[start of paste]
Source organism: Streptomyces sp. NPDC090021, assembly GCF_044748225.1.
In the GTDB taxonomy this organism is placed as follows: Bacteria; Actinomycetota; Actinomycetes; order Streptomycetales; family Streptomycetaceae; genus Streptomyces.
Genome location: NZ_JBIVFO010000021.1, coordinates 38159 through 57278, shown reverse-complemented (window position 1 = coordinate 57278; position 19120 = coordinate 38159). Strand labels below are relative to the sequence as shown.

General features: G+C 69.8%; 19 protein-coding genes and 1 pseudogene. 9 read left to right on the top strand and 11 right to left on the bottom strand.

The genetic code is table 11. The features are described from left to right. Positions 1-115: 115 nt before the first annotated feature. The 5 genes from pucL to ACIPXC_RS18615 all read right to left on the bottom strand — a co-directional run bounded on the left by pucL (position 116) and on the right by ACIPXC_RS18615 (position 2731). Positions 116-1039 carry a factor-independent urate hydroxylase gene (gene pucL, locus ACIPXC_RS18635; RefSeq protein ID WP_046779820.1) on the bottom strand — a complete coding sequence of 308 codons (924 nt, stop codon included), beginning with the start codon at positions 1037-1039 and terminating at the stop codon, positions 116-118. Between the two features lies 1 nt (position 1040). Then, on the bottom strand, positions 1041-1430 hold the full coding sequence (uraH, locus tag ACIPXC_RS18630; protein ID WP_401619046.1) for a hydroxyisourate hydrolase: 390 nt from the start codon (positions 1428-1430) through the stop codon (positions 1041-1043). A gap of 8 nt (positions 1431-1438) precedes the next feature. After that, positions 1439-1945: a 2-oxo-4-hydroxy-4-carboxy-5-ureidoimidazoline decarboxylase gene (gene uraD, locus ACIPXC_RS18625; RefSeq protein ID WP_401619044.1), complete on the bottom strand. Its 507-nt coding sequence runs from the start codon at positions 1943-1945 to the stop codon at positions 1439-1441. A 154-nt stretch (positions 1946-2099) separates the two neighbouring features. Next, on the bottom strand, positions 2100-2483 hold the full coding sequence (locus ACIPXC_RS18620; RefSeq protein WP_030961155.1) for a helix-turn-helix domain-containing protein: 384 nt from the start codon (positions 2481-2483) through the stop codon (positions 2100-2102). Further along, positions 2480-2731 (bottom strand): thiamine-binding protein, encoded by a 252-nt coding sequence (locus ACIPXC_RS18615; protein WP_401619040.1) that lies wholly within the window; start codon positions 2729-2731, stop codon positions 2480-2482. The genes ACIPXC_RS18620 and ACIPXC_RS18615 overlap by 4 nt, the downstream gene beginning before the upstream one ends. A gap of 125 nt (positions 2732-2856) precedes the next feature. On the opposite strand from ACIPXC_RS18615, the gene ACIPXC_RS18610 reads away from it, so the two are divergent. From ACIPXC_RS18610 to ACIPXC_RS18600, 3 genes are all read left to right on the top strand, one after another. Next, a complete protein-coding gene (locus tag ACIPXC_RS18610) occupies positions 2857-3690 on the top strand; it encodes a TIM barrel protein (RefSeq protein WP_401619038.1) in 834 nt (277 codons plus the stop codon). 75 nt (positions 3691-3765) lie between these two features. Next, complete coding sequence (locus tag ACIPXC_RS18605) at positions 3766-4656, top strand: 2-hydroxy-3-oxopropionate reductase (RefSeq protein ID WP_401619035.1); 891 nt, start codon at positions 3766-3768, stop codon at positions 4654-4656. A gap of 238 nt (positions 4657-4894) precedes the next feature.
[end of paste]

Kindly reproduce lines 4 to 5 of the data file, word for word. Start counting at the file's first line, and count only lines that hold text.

General features: G+C 69.8%; 19 protein-coding genes and 1 pseudogene. 9 read left to right on the top strand and 11 right to left on the bottom strand.

The genetic code is table 11. The features are described from left to right. Positions 1-115: 115 nt before the first annotated feature. The 5 genes from pucL to ACIPXC_RS18615 all read right to left on the bottom strand — a co-directional run bounded on the left by pucL (position 116) and on the right by ACIPXC_RS18615 (position 2731). Positions 116-1039 carry a factor-independent urate hydroxylase gene (gene pucL, locus ACIPXC_RS18635; RefSeq protein ID WP_046779820.1) on the bottom strand — a complete coding sequence of 308 codons (924 nt, stop codon included), beginning with the start codon at positions 1037-1039 and terminating at the stop codon, positions 116-118. Between the two features lies 1 nt (position 1040). Then, on the bottom strand, positions 1041-1430 hold the full coding sequence (uraH, locus tag ACIPXC_RS18630; protein ID WP_401619046.1) for a hydroxyisourate hydrolase: 390 nt from the start codon (positions 1428-1430) through the stop codon (positions 1041-1043). A gap of 8 nt (positions 1431-1438) precedes the next feature. After that, positions 1439-1945: a 2-oxo-4-hydroxy-4-carboxy-5-ureidoimidazoline decarboxylase gene (gene uraD, locus ACIPXC_RS18625; RefSeq protein ID WP_401619044.1), complete on the bottom strand. Its 507-nt coding sequence runs from the start codon at positions 1943-1945 to the stop codon at positions 1439-1441. A 154-nt stretch (positions 1946-2099) separates the two neighbouring features. Next, on the bottom strand, positions 2100-2483 hold the full coding sequence (locus ACIPXC_RS18620; RefSeq protein WP_030961155.1) for a helix-turn-helix domain-containing protein: 384 nt from the start codon (positions 2481-2483) through the stop codon (positions 2100-2102). Further along, positions 2480-2731 (bottom strand): thiamine-binding protein, encoded by a 252-nt coding sequence (locus ACIPXC_RS18615; protein WP_401619040.1) that lies wholly within the window; start codon positions 2729-2731, stop codon positions 2480-2482. The genes ACIPXC_RS18620 and ACIPXC_RS18615 overlap by 4 nt, the downstream gene beginning before the upstream one ends. A gap of 125 nt (positions 2732-2856) precedes the next feature. On the opposite strand from ACIPXC_RS18615, the gene ACIPXC_RS18610 reads away from it, so the two are divergent. From ACIPXC_RS18610 to ACIPXC_RS18600, 3 genes are all read left to right on the top strand, one after another. Next, a complete protein-coding gene (locus tag ACIPXC_RS18610) occupies positions 2857-3690 on the top strand; it encodes a TIM barrel protein (RefSeq protein WP_401619038.1) in 834 nt (277 codons plus the stop codon). 75 nt (positions 3691-3765) lie between these two features. Next, complete coding sequence (locus tag ACIPXC_RS18605) at positions 3766-4656, top strand: 2-hydroxy-3-oxopropionate reductase (RefSeq protein ID WP_401619035.1); 891 nt, start codon at positions 3766-3768, stop codon at positions 4654-4656. A gap of 238 nt (positions 4657-4894) precedes the next feature.